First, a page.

California newspaper companies would have one year to figure out how they’ll comply with a pending state law requiring them to treat newspaper delivery people like employees rather than contractors, a move they say will drive up costs and hasten the decline of printed papers.
A bill sent to Gov. Gavin Newsom on Wednesday makes it harder for companies to treat their workers as contractors who are not entitled to minimum wage and certain benefits. Newsom is expected to sign it and it would take effect Jan. 1.
The Los Angeles Times, The Sacramento Bee and San Francisco Chronicle are among the California papers that used their opinion pages to warn of financial ruin if the bill went through, specifically pointing to its effect on carriers.
“The last thing California needs is for its Legislature to deal another devastating blow to our industry,” the Times’ editorial board wrote.
Lawmakers have at least partly heeded their concerns, introducing a companion bill late Tuesday that exempts newspaper delivery workers from the pending law for one year. It is not eligible for a vote until Friday, the last day of this year’s session.
California’s worker classification law would establish the nation’s strictest test and could set a precedent for other states to follow.
“We were seeking a complete exemption,” said Tom Newton, executive director of the California News Publishers Association, which lobbies for the newspaper industry. “We have a year to think about how we can continue to deliver copies of newspapers to readers. It’s going to be a challenge.”
Circulation for printed daily newspapers has fallen precipitously in the digital age. The readers who remain are older but also dedicated; many have subscribed to their local papers for decades.
Serving them is costly. A digital customer can get to a newspaper website with a click, but a print subscriber needs to have the paper hand-delivered by a carrier.
Neither McClatchy, which publishes the Sacramento, Fresno and Modesto Bee newspapers, nor the Los Angeles Times directly hire newspaper carriers. They contract with companies that hire the delivery workers.
“The impact to their businesses is just going to be horrific and thus it will be an impact to our business and our ability to deliver a newspaper in a democracy that desperately needs information in printed and digital form,” said Gary Wortel, McClatchy’s western regional publisher.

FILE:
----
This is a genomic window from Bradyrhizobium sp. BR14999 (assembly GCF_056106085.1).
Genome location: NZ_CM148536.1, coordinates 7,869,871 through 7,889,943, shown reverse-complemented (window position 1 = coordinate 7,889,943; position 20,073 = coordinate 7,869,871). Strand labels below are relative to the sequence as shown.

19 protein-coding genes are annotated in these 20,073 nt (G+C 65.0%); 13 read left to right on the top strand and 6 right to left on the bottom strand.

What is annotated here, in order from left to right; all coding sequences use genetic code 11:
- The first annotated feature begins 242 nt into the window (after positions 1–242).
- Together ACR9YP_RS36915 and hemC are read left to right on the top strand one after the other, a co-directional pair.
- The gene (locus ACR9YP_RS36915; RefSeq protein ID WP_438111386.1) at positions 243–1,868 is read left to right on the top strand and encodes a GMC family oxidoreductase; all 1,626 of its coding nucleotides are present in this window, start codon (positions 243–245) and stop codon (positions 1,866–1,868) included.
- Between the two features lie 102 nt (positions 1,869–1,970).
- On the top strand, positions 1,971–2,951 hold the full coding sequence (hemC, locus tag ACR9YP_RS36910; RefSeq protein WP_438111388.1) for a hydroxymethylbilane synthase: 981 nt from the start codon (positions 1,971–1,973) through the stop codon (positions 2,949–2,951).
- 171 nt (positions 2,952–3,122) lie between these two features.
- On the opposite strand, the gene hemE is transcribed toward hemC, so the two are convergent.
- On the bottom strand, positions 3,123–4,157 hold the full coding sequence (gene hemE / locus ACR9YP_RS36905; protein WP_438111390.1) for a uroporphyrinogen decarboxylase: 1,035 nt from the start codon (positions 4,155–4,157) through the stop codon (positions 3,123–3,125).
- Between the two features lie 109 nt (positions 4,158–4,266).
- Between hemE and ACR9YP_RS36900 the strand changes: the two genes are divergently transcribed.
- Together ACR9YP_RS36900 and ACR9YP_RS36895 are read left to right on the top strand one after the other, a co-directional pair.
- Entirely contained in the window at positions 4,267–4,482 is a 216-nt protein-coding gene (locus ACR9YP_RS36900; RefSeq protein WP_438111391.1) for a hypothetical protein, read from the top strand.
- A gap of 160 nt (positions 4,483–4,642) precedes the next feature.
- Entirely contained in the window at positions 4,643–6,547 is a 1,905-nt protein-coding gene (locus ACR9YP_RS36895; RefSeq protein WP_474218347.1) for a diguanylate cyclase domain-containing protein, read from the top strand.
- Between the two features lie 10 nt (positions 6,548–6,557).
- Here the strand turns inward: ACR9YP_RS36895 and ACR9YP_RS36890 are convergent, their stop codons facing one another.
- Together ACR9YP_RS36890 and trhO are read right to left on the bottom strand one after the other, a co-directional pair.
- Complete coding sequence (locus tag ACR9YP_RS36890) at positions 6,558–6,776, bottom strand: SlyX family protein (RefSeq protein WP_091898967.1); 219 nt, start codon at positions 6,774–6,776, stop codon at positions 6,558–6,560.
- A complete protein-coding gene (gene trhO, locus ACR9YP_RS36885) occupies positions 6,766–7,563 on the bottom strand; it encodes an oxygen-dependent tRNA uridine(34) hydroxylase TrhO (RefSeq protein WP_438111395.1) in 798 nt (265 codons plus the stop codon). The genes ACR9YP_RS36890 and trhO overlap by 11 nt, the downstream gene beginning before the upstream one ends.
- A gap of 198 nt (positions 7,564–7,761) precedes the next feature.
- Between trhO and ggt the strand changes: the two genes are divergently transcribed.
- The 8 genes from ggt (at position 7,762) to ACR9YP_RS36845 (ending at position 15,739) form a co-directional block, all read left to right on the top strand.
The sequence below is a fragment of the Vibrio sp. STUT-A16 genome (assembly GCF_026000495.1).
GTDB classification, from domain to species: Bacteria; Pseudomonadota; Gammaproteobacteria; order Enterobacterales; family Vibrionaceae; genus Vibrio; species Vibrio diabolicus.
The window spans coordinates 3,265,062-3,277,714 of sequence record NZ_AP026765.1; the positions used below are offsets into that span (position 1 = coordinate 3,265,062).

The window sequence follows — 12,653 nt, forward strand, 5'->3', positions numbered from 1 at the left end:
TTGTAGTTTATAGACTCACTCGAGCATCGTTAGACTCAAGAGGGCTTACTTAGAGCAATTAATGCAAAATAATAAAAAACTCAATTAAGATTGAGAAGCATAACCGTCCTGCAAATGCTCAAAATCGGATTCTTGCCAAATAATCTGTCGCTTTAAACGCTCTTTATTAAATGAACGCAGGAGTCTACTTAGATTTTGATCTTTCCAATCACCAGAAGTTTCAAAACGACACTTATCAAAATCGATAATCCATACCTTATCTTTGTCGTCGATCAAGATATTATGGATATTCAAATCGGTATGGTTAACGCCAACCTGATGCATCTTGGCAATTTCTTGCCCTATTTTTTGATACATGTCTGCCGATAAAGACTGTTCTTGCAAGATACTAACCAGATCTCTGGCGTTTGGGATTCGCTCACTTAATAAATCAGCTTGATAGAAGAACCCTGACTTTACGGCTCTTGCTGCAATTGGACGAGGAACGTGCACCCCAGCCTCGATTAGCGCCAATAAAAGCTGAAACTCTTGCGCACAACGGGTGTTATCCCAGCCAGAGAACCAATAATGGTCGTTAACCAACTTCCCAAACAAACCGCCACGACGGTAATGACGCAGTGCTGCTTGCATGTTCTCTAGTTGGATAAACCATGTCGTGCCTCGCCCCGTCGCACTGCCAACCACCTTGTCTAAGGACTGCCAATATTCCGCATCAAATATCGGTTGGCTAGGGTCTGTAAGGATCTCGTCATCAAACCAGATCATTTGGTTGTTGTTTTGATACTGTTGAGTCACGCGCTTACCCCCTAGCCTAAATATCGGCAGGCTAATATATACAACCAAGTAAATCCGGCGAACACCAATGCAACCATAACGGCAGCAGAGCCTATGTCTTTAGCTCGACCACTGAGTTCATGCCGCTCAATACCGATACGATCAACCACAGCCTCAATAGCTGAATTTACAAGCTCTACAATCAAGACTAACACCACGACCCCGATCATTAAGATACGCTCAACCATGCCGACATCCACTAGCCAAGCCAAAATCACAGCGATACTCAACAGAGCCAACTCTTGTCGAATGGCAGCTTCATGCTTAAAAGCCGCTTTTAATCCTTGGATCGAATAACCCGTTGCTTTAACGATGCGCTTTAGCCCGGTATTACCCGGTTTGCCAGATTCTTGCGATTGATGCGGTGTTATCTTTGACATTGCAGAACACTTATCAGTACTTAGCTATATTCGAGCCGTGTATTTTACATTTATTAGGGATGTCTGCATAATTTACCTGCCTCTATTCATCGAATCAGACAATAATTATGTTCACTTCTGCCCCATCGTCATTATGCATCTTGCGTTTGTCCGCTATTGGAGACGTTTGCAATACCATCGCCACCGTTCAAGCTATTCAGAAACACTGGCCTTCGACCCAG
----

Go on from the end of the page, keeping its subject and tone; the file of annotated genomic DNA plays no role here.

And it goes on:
Ken Higdon runs one of those companies, called Global Ad Distribution, and said his company hires paper carriers as independent contractors who are paid per copy delivered. He believes the new legislation would force many of those carriers to become employees.
“It would increase our costs too much, and increase (newspapers’) costs too much and it would literally put us out of business in California,” Higdon said.
Democratic Assemblywoman Lorena Gonzalez of San Diego, the bill’s author, has argued that newspapers are using the state’s old worker classification laws to avoid giving people fair wages and benefits.
“I love journalism, and print media in particular. I’m saddened that it’s a dying industry,” she recently tweeted. “But now these newspapers are using their editorial pages and lobbying efforts to try to gain an exemption to continue to treat these workers like second-class citizens.”
Gonzalez said Tuesday she disagrees with the one-year delay but went along with it based on “demands made in the Senate.”
The broader worker classification bill will also affect how news companies use freelance reporters and photographers. Those who make more than 35 submissions to a publication in a year would need to get worker benefits.
Newton said the threshold could particularly hurt community newspapers, which rely heavily on freelance journalists.